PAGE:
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Adopting Model Litigant Principles – The BNZ experience

Adopting Model Litigant Principles – The BNZ experience

By Website Administrator , | 30 September 2020

This month we had a chat to Dione Miller, Head of Legal – Dispute Resolution, Investigations and Regulatory at the Bank of New Zealand, about their model litigant principles.

 

Dione notes that it wasn’t that adopting the principles changed their approach, rather that the principles articulated and formalised a way of working that could then be shared easily with in-house lawyers across the organisation, with external law firms and with parties.

 

Adopted in March 2020, the principles apply to civil litigation conducted by or involving BNZ.

 

Recognising the power imbalance likely to be present in many of their disputes, the bank commits to promptness and efficiency and is explicit in articulating the need to be fair to parties who may have fewer resources to litigate a legitimate claim.  With early resolution at the forefront of the approach, alternatives to avoiding or resolving litigation are favoured with an emphasis on avoiding strategies that will unnecessarily elongate proceedings.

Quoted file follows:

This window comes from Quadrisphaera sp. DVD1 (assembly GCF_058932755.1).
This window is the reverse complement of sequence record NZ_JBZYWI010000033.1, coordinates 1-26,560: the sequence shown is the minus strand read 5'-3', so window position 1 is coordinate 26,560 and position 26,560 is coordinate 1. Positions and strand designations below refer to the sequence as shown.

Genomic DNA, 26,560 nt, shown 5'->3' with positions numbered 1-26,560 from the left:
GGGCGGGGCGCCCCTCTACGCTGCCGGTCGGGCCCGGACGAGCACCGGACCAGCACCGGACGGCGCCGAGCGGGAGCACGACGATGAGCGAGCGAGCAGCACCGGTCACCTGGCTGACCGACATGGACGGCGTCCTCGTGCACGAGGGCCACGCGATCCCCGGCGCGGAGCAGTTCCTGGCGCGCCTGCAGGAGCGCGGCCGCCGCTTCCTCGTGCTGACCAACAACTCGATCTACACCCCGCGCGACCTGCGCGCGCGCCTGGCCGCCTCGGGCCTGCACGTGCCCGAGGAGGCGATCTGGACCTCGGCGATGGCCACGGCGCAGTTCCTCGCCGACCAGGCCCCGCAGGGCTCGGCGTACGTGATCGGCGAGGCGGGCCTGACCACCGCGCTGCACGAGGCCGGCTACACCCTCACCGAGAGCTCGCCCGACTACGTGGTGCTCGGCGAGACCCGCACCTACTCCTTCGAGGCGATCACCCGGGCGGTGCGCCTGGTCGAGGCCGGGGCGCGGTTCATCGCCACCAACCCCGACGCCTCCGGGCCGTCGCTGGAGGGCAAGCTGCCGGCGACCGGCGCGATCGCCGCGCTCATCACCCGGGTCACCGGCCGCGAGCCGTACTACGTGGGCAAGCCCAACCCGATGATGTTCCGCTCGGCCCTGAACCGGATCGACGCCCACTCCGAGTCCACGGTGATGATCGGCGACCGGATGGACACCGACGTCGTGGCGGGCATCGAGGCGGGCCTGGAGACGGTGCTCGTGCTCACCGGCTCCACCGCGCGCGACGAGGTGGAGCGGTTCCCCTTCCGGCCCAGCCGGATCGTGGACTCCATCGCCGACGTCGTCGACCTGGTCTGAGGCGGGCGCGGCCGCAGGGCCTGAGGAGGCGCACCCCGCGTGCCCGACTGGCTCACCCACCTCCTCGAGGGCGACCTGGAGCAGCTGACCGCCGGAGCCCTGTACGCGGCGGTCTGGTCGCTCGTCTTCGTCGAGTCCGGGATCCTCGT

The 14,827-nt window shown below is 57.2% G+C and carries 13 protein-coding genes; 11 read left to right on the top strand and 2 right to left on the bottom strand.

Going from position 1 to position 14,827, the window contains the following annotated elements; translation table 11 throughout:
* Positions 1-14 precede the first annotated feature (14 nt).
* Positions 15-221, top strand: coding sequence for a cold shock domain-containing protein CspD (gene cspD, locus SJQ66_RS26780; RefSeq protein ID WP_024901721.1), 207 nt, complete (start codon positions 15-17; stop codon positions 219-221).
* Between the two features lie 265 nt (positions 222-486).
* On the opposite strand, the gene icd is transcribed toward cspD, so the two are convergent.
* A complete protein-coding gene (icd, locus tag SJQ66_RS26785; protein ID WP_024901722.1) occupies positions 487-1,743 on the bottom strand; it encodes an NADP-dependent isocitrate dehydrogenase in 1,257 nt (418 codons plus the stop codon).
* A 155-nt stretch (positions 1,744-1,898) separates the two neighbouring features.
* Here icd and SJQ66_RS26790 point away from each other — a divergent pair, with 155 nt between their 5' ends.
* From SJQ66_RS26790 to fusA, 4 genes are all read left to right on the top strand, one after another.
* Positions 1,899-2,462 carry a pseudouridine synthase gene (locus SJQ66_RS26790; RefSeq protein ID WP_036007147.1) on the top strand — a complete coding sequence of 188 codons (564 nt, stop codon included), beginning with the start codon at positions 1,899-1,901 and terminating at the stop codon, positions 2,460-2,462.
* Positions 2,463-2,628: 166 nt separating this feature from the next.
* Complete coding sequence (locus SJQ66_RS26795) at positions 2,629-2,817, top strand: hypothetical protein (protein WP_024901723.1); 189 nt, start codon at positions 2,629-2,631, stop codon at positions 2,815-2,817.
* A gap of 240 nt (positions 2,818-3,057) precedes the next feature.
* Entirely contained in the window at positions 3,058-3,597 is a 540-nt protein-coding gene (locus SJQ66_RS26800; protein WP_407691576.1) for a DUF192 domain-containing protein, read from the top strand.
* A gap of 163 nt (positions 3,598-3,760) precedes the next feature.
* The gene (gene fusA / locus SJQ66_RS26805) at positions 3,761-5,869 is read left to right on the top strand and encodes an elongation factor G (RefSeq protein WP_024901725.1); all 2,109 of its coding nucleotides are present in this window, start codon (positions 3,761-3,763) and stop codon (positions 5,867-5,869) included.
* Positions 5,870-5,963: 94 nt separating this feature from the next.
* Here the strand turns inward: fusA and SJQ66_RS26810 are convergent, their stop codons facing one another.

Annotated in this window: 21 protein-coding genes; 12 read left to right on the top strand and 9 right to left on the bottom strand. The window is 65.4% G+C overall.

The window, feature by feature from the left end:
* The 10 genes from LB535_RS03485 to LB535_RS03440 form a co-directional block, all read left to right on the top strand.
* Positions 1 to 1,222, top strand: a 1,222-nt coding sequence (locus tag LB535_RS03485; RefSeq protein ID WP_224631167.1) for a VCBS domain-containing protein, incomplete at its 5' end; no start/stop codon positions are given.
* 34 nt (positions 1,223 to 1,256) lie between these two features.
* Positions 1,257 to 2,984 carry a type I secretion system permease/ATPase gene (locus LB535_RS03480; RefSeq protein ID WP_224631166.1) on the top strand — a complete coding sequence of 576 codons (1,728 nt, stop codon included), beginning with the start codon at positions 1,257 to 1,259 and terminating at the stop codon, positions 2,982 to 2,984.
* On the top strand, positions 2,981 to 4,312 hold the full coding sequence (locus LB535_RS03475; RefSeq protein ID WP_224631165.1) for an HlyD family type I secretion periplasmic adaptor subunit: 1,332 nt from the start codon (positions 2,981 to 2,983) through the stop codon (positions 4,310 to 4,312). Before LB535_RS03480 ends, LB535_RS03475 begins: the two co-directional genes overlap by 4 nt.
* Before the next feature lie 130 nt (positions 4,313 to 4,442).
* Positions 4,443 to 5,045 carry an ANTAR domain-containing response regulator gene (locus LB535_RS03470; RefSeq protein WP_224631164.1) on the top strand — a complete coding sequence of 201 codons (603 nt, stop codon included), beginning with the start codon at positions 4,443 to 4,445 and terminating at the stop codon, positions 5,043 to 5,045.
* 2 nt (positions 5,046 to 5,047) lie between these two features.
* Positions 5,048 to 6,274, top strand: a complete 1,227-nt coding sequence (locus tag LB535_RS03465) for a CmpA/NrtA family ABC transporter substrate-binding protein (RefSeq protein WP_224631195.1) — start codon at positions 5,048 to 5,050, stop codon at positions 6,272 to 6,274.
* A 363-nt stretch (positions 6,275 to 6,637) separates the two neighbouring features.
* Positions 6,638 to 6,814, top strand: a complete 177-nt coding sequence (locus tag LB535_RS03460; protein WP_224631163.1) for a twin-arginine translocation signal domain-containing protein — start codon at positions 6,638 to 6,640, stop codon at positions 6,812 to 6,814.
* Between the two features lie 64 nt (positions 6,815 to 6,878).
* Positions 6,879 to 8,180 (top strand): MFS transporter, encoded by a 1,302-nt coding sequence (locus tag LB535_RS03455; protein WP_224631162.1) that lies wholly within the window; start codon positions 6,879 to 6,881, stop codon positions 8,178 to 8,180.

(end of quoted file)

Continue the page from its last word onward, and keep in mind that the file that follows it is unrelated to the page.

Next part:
“As far as we can tell, we are the first bank in New Zealand to adopt model litigant principles”, says Dione and notes that their development was positively received at the executive team level, by external law firms and by staff within the organisation. 

 

The principles don’t just clearly articulate what the bank will do, they also make it clear that their use does not preclude the bank from taking legitimate steps available to them when necessary.  These “carve outs” are documented adding to the transparency of the approach.

 

Though more commonly adopted by government entities or regulators, Dione notes that the principles work well in the banking industry and could be applied to all types of organisations.  Whilst the Royal Commission into Misconduct in the Banking, Superannuation and Financial Services Industry in Australia led to the creation of similar models in many of the Australian banks, the approach here has been proactive rather than reactive.  Dione noted that it made good business sense to adopt these types of principles as part of overall good governance and to meet corporate social obligations. 

 

So how will BNZ measure the success or otherwise of the recently adopted principles?  Essentially, a review of their qualitative data and customer and internal team reaction will provide feedback on an ongoing basis. 

 

In-house lawyers at BNZ are happy to share their experience with any other organisations who are interested in adopting a similar framework.  If you would like to know more or to obtain a copy of the model litigant principles, please contact [email protected]